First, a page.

Key success factors
There were several reasons for the success of the restoration initiative.
• Implementation had the active participation of the local community; i.e., it was community- led restoration.
• Restoration produced short- and long-term economic and environmental benefits.
• It systematically included women, girls and youth in restoration activities.
Key success factors
Valuable lessons can be learned from smallholder farmers who have successfully protected and regenerated tree cover across agricultural landscapes in Senegal, with minimal reliance on tree nurseries, seedling distribution or tree planting. In the process, they have restored soil fertility to sustainably increase agricultural production.
Since the mid-1980s, the positive impacts of these simple, cost-efficient water harvesting techniques become clear, following their increasingly widespread adoption. Their use has allowed smallholders to reverse land degradation, improve soil fertility, sustainably increase crop production, achieve food security, and create more productive, diverse and resilient farming systems.
Intercropping, i.e. the cultivation of crop species mixtures, can potentially reduce pressure on land resources by generating higher yields through exploitation of complementarities between crop species. Although intercropping is practiced on a non-negligible proportion of China’s arable land, little is known about the factors that influence farmers’ decisions to use intercropping.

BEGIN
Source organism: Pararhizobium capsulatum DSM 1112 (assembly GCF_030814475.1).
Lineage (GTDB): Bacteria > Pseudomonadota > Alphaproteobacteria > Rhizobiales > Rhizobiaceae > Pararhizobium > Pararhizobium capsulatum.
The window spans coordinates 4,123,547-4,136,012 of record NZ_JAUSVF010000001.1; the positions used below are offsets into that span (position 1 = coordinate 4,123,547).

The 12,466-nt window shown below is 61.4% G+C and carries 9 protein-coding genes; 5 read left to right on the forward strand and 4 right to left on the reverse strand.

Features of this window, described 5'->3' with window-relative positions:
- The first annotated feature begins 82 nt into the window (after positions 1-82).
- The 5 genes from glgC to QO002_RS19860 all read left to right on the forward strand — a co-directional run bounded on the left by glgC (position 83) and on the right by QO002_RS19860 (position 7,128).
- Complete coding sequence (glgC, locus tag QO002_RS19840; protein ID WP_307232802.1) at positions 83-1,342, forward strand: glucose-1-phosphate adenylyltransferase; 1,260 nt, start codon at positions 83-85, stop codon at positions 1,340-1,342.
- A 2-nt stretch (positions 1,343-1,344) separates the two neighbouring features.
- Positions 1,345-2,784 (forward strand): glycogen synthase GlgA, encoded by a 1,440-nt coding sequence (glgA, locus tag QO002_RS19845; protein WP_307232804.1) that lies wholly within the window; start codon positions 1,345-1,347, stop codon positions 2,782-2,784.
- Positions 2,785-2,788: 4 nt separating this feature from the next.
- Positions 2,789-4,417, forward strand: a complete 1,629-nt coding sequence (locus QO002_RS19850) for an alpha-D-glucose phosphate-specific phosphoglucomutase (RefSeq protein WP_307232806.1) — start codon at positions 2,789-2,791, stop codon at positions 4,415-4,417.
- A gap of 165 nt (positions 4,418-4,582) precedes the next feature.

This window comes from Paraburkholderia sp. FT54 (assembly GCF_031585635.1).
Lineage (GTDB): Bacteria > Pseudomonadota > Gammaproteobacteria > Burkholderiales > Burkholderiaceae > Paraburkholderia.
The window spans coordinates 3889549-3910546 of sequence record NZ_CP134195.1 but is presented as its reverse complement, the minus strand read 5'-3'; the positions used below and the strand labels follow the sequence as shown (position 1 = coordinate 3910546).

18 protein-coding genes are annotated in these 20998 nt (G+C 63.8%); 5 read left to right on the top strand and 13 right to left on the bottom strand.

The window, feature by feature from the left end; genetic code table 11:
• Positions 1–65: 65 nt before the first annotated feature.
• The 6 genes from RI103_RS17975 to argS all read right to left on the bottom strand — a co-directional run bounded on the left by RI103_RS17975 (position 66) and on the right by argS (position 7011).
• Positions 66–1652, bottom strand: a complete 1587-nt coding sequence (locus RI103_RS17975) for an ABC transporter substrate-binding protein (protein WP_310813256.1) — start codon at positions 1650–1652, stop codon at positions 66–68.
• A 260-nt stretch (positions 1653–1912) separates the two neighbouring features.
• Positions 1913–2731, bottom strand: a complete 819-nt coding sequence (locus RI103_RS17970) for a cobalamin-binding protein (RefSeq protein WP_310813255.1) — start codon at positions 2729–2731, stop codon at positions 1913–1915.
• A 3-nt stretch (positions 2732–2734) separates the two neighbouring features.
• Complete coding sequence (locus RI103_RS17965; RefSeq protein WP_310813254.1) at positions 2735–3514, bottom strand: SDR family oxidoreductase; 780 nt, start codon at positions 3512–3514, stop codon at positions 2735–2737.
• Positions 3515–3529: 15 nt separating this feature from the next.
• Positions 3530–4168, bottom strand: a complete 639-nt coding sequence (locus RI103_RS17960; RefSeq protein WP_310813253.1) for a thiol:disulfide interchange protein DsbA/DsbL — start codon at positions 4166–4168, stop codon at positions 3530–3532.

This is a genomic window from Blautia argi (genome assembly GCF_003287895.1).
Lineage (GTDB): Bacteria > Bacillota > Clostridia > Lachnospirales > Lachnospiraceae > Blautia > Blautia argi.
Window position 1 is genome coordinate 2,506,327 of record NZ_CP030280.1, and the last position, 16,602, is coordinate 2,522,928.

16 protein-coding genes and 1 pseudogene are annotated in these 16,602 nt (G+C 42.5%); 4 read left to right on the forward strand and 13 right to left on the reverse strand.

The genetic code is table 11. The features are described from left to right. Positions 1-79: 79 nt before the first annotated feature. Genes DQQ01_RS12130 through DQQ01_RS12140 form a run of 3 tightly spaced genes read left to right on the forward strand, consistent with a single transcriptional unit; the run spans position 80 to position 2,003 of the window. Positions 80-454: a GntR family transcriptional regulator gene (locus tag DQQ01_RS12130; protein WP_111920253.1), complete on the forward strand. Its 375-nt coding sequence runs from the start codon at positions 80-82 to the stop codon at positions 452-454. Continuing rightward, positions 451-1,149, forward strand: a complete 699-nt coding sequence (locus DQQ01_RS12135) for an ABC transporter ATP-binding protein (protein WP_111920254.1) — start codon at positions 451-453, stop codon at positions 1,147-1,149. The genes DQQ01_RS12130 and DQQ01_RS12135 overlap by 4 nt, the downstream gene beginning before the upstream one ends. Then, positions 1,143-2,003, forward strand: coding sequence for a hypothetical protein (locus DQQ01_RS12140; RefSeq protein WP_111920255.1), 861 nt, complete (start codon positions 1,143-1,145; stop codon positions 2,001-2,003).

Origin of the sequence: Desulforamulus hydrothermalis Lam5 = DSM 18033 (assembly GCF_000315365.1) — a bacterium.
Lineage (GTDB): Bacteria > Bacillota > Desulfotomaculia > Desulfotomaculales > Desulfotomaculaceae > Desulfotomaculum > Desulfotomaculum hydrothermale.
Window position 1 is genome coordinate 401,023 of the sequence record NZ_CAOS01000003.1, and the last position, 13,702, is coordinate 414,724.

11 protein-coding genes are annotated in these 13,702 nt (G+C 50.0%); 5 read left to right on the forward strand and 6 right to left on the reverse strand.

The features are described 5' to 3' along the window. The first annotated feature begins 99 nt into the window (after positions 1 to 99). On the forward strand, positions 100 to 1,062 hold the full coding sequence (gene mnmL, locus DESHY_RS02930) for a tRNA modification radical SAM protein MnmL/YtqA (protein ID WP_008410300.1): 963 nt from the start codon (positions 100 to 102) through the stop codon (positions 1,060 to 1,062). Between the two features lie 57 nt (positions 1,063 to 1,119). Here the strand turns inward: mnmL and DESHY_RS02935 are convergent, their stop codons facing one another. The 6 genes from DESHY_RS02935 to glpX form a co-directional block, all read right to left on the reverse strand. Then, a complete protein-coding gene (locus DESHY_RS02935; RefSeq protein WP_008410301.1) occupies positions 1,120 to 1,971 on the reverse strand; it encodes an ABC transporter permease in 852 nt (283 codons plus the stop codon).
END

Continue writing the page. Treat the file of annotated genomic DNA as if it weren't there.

Diversified livelihoods combining farming, livestock keeping and non-farm income are characteristic of many rural households worldwide. For the Central Asian and Caucasian region, livestock keeping is especially important in terms of land use and socio-cultural heritage.
Mobile phone use is increasing in Sub-Saharan Africa, spurring a growing focus on mobile phones as tools to increase agricultural yields and incomes on smallholder farms. However, the research to date on this topic is mixed, with studies finding both positive and neutral associations between phones and yields.
Ecosystem services in oil palm plantations owned by smallholders in four villages in the Riau Province, Indonesia were identified and valued. Nine provisioning, three regulating and maintenance, one cultural ecosystem service, and a single ecosystem dis-service, were identified from interviews with 62 farming households.
Common bean (Phaseolus vulgaris L.) is an important grain legume for food and cash of the smallholder farmers worldwide. However, the total potential benefits to be derived from the common bean as a source of food and income, its complementarities with non-legume food crops, and significance to the environment are underexploited.
Nos systèmes alimentaires vivent un moment critique : l’ampleur et le rythme des changements qu’ils subissent au niveau mondial, régional, national et local sont sans précédent. Ils évoluent rapidement pour s’adapter à une demande croissante et changeante, mais ils ne répondent pas aux besoins de chacun.
Government intervention and local level coordination of large-scale investment decisions are important components required for positive impacts on food security, nutrition and livelihoods of host communities.